Patio furniture made of plastic is lightweight and affordable. Unfortunately, plastic chairs and tables left outside in the elements get dirty from debris, dirt, and bird droppings. We’ll show you how to clean plastic patio furniture in a few simple steps for those outdoor barbecues.
Using plastic furniture for yard decor is a great way to save money while adding a personal touch to your outdoor space. Unlike metal furniture and wicker furniture, plastic is relatively easy to clean but requires different cleaning solutions. Abrasives such as steel wool and harsh cleaners damage plastic outdoor furniture, so care must be taken while cleaning.
Plastic furniture or resin furniture has its pros and cons when it comes to outdoor use. White plastic patio chairs and tables are particularly tricky to clean, especially stained with old bird poop, pine pollen, and other natural substances. Consider cleaning plastic lawn chairs as part of your yearly spring clean-up and during home improvement projects.
- Cleaning Plastic Outdoor Furniture
- How to Clean Plastic Patio Furniture with Bleach
- Plastic Furniture Cleaner Made with White Vinegar
- Cleaning Plastic Patio Furniture with Dishwashing Soap
- Using Laundry Detergent to Clean Plastic Patio Furniture
- Clean Stained Plastic Patio Furniture with Baking Soda
- Removing Tough Stains from Plastic Lawn Furniture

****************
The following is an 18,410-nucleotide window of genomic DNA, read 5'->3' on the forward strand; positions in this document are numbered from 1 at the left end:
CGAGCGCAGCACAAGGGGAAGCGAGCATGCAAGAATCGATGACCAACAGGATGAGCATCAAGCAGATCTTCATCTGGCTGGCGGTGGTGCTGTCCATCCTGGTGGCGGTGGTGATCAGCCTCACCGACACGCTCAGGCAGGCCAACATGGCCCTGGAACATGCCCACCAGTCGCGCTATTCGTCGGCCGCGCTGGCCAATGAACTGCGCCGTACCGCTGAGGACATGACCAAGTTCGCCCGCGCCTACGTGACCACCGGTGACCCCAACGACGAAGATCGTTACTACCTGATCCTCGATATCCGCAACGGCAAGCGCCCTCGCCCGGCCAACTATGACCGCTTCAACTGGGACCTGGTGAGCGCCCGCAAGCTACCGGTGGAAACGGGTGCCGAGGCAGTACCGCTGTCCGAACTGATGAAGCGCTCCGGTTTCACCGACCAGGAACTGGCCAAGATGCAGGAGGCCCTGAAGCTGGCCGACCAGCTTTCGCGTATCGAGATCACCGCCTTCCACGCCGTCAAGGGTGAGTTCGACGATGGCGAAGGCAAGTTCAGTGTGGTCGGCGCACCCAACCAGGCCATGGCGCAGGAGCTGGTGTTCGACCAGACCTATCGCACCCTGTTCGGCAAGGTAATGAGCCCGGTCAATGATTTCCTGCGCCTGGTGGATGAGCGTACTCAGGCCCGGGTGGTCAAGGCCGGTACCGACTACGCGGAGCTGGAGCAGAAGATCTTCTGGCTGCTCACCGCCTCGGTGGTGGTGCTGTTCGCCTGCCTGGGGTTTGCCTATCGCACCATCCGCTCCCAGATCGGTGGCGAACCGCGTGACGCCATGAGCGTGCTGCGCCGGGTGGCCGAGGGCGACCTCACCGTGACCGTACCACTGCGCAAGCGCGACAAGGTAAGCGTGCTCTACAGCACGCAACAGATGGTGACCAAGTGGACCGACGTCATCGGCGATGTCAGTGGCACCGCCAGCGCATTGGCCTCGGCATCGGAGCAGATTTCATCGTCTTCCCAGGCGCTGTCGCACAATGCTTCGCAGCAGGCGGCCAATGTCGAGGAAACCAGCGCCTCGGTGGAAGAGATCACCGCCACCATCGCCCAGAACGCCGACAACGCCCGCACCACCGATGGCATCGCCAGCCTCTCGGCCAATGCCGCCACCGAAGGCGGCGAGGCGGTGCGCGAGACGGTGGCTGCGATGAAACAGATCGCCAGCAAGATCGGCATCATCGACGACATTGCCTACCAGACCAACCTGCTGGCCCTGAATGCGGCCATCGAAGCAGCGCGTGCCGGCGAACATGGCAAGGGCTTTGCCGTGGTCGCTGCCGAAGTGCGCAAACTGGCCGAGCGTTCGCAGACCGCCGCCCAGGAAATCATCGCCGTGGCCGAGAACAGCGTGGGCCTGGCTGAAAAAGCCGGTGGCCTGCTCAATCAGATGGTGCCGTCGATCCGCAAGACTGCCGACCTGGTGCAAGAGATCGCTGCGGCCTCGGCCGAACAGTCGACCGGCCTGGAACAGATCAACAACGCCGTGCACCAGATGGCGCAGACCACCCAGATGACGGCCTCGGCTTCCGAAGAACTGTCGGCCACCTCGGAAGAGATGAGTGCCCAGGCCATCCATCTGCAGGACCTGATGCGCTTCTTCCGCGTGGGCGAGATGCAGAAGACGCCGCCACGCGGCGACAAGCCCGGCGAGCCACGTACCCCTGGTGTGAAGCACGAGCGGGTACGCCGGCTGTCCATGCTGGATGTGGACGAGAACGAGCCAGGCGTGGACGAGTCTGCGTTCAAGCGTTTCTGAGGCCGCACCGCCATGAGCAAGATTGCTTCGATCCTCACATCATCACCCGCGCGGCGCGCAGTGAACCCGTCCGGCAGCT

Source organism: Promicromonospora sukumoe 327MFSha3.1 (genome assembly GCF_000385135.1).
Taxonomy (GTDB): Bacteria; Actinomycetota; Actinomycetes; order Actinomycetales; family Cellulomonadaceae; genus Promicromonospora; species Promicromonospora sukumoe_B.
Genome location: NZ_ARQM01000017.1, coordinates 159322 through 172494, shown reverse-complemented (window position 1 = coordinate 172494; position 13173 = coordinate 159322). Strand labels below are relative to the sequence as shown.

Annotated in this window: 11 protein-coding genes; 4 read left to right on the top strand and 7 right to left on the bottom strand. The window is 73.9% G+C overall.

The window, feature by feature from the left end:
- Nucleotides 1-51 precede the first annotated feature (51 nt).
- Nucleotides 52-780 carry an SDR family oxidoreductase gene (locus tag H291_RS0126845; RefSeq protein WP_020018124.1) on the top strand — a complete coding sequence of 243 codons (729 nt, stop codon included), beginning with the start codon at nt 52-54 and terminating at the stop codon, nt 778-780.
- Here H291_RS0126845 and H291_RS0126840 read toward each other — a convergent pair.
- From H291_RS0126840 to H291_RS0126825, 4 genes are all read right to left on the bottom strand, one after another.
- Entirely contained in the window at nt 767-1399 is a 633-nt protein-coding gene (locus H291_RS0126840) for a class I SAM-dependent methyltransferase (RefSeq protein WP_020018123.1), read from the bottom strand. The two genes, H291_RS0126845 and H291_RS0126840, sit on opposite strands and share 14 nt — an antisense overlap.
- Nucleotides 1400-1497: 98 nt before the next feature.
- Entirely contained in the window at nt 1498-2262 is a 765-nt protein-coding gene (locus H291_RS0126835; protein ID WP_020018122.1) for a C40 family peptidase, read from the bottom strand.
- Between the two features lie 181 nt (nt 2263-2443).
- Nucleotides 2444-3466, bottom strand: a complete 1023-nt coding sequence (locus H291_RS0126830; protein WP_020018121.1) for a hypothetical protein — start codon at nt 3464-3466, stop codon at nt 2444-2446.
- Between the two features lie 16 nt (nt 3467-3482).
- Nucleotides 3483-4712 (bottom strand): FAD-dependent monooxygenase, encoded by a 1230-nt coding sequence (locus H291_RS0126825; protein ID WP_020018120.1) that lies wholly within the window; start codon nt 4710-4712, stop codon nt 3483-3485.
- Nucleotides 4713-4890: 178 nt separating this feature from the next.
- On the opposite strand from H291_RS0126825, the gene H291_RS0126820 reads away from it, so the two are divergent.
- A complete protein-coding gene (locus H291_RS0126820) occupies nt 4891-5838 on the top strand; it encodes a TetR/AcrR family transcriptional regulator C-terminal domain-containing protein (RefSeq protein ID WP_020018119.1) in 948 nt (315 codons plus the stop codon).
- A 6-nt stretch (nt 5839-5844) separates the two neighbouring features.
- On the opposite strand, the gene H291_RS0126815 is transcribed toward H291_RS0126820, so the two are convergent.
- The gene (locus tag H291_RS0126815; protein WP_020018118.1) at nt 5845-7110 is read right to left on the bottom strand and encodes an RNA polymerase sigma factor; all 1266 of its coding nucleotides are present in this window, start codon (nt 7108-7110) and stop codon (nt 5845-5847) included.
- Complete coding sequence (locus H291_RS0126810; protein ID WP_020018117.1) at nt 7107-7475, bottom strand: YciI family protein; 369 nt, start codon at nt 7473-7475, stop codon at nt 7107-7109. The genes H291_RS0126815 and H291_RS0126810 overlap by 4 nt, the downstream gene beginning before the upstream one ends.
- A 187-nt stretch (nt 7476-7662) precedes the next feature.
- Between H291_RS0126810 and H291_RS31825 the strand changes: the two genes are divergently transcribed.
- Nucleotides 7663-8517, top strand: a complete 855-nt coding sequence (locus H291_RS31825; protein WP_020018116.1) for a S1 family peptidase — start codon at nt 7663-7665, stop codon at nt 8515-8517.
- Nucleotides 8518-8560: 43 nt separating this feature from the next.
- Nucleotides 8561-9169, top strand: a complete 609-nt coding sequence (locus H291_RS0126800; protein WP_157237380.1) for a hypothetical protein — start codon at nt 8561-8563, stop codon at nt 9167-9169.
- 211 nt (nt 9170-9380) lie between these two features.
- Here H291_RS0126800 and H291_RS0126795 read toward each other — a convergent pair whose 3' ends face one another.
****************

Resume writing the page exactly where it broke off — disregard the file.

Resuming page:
Cleaning Plastic Outdoor Furniture
We’ll show you how to clean plastic patio furniture using mild cleansers such as white vinegar, dishwashing soap, and baking soda to remove mildew, grime, and tough stains.
How to Clean Plastic Patio Furniture with Bleach
Clean away dirt, debris, and dried stains with the power of bleach and a little elbow grease. Bleach works well for cleaning plastic outdoor furniture, especially if it’s white.
Fill a bucket with hot water and then add the bleach. Put on a pair of rubber gloves and dunk the brush into the cleaning solution. Scrub the furniture starting from the top and work your way down using circular motions.
Allow the bleach solution to sit on the plastic for a few minutes before rinsing it with clean water from a garden hose. Set the furniture in the sun to air dry.
Plastic Furniture Cleaner Made with White Vinegar
Plain vinegar works wonders as a plastic furniture cleaner. The acidity breaks up the build-up of dried food, bird droppings, and other sticky residue, making clean-up quick and easy.
Fill a bucket with water, add the white vinegar, and stir the solution to mix well. Dip a soft brush into the cleaner and clean the patio furniture by scrubbing at the most hardened stains first. Rinse the chairs and table with clean water and place them into the sun to dry or wipe down with a dry cloth.
Cleaning Plastic Patio Furniture with Dishwashing Soap
For patio furniture that you’ve never cleaned or is extra dirty from the elements, use a cleaner that has a little more kick. Here’s how to clean plastic outdoor furniture using a little dish soap and bleach.